Engineers Designing better batteries for electric vehicles
As researchers consider materials for solid-state batteries, they also may want to consider how those materials could impact large-scale manufacturing.
Traditional lithium-ion batteries continue to improve, but they have limitations that persist, in part because of their structure. A lithium-ion battery consists of two electrodes — one positive and one negative — sandwiched around an organic (carbon-containing) liquid. As the battery is charged and discharged, electrically charged particles (or ions) of lithium pass from one electrode to the other through the liquid electrolyte.
One problem with that design is that at certain voltages and temperatures, the liquid electrolyte can become volatile and catch fire.
To solve those problems, researchers are changing key features of the lithium-ion battery to make an all-solid, or “solid-state,” version.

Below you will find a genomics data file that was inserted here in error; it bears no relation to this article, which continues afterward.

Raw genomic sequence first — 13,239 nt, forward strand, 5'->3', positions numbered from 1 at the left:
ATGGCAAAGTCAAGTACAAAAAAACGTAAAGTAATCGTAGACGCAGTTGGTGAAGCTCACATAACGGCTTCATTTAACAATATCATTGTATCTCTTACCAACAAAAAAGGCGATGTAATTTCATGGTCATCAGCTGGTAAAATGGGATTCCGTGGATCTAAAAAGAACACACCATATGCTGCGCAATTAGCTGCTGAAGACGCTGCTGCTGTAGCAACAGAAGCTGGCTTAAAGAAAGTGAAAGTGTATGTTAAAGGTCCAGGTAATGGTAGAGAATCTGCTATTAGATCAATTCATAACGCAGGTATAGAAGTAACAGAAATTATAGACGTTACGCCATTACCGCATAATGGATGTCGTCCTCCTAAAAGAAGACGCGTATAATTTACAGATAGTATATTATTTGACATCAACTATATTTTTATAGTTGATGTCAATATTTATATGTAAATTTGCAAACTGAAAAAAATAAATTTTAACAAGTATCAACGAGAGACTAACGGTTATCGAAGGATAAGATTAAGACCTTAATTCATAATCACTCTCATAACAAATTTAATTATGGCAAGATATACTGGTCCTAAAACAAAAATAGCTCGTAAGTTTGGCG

They replace the liquid electrolyte in the middle with a thin, solid electrolyte that’s stable at a wide range of voltages and temperatures. With that solid electrolyte, they use a high-capacity positive electrode and a high-capacity, lithium metal negative electrode that’s far thinner than the usual layer of porous carbon. Those changes make it possible to shrink the overall battery considerably while maintaining its energy-storage capacity, thereby achieving a higher energy density.
A team of researchers from MIT and the University of California at Berkeley has demonstrated the importance of keeping future low-cost, large-scale manufacturing in mind when exploring novel battery concepts.
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By: Nancy W. Stauffer ,